Increase in 'gagging orders' for pregnancy related discrimination

22 May 2019

New research from Direct Line Life Insurance reveals that in the last 12 months, more than two thirds (71 per cent) of employment law professionals reported an increase in disputes where employees’ working hours were reduced when they returned from maternity leave.


The research, conducted by Pure Profile among 104 employment law practitioners, reveals that despite parents being protected from unfair treatment during pregnancy and maternity or paternity leave by The Equality Act 2010, many employers may be flouting the law.


Unfair dismissal cases are also on the rise, with 70 per cent of employment law experts witnessing an increase in women claiming they were fired when on maternity leave.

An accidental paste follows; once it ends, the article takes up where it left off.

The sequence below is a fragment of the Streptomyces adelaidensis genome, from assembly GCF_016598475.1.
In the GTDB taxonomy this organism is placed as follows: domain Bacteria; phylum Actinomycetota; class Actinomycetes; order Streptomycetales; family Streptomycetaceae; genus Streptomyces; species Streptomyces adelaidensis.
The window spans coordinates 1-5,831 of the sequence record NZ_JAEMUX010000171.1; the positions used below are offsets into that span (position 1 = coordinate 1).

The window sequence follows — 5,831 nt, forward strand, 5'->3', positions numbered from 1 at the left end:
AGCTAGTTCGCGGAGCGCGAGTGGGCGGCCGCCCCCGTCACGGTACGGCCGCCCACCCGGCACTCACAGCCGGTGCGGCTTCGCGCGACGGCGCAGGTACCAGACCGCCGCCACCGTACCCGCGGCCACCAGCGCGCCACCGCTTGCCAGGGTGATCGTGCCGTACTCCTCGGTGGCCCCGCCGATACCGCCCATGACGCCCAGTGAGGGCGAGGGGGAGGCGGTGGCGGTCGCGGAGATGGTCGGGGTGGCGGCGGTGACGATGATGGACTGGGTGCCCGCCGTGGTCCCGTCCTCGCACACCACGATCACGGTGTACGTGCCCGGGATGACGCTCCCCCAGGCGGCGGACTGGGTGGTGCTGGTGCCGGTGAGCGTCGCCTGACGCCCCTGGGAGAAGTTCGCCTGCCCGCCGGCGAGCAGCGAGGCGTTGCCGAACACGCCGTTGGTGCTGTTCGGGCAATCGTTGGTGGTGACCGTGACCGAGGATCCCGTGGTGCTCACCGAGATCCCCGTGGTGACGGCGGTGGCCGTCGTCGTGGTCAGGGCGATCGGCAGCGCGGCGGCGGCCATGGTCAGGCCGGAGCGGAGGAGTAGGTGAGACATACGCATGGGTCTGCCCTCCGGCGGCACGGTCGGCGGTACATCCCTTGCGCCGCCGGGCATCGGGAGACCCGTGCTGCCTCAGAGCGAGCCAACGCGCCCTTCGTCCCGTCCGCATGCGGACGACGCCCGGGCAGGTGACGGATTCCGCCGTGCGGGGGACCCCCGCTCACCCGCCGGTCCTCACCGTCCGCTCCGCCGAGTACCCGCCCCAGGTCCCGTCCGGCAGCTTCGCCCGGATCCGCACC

Employers are also increasingly turning to so-called ‘gagging orders’ to ensure confidentiality when settling pregnancy and maternity related discrimination claims.  In the last 12 months, 84 per cent of employment law experts have seen an increase in the number of Non-Disclosure Agreements (NDAs) used by employers following pregnancy and maternity-related disputes.


Legal professionals report a rise in the number of cases where women claim they were demoted upon returning to work following maternity leave, with 64 per cent saying these claims have increased in the last 12 months.


Paternity-related claims

Mothers aren’t the only ones experiencing an increase in workplace discrimination due to pregnancy.  In the last 12 months, there has also been an increase in claims made by fathers.  There has been a 63 per cent increase in cases of fathers claiming they have been demoted upon returning to work and a 61 per cent increase in disputes related to promotions while the claimant was on paternity leave.  There has also been an increase in men claiming unfair dismissal (59 per cent) and pay disputes (58 per cent) while on paternity leave.  Fathers are also claiming employer harassment for taking paternity leave despite it being a legal right, with over half (56 per cent) of legal experts seeing an increase in these disputes in the last 12 months.